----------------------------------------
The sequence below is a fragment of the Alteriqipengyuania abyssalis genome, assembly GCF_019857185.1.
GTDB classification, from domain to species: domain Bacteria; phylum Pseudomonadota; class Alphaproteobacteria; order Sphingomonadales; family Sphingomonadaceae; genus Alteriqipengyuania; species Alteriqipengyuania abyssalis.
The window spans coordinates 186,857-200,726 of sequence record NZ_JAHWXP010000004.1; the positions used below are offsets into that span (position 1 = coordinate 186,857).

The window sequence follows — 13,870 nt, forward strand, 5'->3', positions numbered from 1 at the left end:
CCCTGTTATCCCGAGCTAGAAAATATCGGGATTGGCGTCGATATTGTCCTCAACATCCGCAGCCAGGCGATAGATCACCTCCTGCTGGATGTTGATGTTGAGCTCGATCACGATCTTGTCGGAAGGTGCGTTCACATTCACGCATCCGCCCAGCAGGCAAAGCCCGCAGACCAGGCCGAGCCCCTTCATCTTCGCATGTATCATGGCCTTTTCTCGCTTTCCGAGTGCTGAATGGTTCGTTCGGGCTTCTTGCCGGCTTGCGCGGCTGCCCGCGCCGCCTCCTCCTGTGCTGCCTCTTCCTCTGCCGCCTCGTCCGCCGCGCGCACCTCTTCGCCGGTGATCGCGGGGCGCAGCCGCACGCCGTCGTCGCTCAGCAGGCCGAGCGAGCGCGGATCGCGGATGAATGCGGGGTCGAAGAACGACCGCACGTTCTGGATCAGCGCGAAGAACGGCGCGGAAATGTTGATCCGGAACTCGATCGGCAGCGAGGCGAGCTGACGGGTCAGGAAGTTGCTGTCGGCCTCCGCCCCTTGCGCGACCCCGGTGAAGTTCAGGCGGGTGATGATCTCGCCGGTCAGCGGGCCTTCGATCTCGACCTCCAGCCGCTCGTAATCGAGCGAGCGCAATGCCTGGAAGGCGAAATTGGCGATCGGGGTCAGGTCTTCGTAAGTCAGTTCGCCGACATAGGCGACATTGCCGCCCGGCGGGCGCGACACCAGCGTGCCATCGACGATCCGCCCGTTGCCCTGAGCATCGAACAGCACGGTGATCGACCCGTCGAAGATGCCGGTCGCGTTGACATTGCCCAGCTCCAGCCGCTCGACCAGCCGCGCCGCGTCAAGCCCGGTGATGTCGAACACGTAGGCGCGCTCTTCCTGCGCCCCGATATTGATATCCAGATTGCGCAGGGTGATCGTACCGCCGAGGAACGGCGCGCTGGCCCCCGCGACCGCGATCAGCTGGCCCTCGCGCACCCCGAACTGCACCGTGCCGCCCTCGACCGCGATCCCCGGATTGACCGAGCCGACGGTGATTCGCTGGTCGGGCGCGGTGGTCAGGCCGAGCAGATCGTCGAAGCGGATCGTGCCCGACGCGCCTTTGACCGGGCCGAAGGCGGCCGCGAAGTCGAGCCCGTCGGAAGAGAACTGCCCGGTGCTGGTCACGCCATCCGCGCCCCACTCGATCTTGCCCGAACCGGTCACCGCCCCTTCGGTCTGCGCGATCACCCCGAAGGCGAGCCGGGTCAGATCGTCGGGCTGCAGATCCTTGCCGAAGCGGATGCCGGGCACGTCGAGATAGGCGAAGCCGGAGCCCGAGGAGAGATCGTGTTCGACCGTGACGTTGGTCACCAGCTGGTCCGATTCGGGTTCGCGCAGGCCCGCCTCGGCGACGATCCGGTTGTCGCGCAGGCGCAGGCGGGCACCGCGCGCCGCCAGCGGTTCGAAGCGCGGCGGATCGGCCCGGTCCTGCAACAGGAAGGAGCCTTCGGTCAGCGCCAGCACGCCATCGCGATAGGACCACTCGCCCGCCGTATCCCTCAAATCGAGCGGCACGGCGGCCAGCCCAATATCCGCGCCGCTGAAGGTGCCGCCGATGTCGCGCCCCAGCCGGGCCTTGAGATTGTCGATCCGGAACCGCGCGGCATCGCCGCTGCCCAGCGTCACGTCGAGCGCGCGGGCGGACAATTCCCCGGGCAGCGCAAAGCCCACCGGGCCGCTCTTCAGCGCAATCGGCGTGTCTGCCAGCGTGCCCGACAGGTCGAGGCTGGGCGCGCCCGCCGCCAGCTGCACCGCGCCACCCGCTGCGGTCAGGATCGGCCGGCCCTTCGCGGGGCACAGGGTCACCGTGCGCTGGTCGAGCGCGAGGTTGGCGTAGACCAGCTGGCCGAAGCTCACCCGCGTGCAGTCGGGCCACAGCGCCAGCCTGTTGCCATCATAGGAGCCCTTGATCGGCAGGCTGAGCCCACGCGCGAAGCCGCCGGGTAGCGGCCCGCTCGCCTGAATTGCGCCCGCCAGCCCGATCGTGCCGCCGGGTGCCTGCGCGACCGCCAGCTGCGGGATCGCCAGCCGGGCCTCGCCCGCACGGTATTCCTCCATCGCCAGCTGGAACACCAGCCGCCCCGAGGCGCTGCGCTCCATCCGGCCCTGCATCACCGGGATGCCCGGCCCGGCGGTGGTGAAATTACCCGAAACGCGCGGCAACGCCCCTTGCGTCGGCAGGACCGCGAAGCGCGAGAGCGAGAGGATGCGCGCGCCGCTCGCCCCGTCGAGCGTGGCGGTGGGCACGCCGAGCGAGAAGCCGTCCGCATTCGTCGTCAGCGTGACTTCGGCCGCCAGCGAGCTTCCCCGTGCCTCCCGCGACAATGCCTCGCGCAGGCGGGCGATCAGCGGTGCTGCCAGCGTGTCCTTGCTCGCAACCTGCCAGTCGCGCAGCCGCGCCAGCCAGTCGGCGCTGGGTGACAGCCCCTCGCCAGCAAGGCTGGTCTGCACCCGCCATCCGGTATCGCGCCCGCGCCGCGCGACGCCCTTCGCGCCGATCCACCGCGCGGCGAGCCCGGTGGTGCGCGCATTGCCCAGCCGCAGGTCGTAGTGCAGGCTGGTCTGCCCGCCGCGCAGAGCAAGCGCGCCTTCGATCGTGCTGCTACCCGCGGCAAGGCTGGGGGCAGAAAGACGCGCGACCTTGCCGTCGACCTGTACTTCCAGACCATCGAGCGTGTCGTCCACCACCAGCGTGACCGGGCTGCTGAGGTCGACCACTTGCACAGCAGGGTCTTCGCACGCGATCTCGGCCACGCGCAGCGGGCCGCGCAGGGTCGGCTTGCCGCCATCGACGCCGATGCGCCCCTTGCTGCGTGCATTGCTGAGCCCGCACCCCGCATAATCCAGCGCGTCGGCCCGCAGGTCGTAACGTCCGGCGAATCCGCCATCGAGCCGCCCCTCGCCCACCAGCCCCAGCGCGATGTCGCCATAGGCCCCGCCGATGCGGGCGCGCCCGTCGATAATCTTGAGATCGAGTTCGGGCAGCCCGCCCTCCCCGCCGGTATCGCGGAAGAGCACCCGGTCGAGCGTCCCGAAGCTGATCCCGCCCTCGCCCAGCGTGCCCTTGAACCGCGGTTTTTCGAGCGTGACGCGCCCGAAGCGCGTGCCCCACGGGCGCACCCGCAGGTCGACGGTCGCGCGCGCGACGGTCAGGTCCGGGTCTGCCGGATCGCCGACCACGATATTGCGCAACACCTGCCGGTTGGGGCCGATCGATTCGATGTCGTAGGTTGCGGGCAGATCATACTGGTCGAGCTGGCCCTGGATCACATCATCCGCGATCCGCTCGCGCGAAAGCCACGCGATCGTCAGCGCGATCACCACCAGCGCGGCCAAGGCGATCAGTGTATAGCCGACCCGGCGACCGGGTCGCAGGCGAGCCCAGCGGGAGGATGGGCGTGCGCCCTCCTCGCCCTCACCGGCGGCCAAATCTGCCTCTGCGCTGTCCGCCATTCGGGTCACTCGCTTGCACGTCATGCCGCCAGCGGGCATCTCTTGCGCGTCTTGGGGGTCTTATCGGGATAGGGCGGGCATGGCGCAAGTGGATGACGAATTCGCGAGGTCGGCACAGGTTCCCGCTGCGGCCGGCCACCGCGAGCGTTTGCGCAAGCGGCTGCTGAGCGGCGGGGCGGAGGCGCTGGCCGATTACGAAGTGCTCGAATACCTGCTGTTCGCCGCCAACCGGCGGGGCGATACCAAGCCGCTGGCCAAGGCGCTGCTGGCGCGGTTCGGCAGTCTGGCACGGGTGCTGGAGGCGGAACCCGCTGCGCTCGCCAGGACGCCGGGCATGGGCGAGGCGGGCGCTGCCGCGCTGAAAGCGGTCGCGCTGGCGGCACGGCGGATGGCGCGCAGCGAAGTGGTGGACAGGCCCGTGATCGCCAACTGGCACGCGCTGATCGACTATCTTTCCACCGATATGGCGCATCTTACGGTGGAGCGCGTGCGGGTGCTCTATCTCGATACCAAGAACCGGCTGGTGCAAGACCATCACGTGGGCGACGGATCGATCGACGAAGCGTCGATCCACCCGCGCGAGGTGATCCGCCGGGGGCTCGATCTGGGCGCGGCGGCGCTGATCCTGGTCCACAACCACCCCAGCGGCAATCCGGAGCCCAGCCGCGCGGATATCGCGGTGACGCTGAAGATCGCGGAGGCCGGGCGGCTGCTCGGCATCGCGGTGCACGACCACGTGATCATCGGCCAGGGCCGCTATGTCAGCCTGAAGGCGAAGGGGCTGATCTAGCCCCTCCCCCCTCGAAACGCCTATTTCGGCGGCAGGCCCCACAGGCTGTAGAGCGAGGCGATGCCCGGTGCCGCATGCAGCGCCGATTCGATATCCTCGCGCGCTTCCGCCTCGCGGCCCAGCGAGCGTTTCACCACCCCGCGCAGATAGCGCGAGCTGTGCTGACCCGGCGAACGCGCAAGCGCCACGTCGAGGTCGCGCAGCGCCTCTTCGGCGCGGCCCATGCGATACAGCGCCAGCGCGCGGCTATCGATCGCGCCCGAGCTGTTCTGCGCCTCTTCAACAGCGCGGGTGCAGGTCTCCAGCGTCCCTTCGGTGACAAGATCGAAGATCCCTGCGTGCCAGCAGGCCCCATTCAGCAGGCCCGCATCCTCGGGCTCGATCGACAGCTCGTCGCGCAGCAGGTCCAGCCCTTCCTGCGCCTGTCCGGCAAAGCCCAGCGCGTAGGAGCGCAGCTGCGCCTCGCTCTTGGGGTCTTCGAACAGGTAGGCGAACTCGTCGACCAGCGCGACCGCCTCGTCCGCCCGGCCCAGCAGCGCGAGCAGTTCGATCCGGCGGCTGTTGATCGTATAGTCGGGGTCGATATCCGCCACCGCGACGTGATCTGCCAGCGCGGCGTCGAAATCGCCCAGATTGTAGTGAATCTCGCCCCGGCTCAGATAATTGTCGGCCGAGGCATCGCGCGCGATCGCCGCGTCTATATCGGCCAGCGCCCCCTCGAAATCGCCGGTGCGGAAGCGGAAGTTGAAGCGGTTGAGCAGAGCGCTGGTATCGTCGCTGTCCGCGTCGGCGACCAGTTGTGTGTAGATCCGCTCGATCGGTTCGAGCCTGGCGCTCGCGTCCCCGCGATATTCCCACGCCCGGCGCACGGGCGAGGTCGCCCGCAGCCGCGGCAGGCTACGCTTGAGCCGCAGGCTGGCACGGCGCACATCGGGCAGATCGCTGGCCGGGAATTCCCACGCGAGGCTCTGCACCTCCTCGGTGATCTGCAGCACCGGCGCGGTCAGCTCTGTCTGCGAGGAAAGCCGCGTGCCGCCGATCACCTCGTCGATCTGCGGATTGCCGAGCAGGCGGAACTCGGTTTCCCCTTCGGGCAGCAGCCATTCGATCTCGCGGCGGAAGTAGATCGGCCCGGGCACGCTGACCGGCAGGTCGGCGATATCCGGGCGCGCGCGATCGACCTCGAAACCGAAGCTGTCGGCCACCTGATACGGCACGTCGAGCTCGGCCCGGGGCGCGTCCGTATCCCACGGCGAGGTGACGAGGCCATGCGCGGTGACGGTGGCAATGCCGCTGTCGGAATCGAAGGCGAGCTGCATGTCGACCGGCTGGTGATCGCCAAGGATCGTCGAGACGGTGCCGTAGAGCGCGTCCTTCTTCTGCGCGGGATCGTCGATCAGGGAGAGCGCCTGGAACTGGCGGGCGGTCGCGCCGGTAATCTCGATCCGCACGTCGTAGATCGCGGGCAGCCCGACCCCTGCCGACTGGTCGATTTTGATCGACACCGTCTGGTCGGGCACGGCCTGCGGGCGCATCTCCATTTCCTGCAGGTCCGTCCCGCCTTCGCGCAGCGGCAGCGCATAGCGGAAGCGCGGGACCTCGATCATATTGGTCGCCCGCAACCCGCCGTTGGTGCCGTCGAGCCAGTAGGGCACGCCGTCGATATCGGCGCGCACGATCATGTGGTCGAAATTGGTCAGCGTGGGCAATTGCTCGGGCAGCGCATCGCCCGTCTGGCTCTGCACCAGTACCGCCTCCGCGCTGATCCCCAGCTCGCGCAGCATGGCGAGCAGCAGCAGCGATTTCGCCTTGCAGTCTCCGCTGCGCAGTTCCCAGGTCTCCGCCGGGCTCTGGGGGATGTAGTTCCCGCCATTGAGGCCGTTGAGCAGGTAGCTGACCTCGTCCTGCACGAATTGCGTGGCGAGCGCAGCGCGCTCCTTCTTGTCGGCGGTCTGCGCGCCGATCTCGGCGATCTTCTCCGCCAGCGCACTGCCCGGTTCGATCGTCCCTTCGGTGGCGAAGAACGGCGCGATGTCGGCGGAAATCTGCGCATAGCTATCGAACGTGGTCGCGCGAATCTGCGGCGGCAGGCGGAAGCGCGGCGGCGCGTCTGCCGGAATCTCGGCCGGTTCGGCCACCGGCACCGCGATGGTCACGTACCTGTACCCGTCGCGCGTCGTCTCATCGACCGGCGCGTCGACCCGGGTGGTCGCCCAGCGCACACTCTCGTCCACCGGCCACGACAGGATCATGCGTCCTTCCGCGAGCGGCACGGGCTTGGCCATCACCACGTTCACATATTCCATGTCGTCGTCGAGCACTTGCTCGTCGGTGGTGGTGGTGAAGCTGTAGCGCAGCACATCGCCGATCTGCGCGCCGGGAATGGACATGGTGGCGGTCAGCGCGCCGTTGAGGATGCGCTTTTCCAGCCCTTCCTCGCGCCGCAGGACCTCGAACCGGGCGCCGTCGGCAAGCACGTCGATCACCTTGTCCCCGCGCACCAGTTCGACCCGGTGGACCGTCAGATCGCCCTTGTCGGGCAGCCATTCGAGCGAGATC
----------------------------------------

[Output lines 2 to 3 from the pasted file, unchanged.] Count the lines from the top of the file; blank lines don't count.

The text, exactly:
GTDB classification, from domain to species: domain Bacteria; phylum Pseudomonadota; class Alphaproteobacteria; order Sphingomonadales; family Sphingomonadaceae; genus Alteriqipengyuania; species Alteriqipengyuania abyssalis.
The window spans coordinates 186,857-200,726 of sequence record NZ_JAHWXP010000004.1; the positions used below are offsets into that span (position 1 = coordinate 186,857).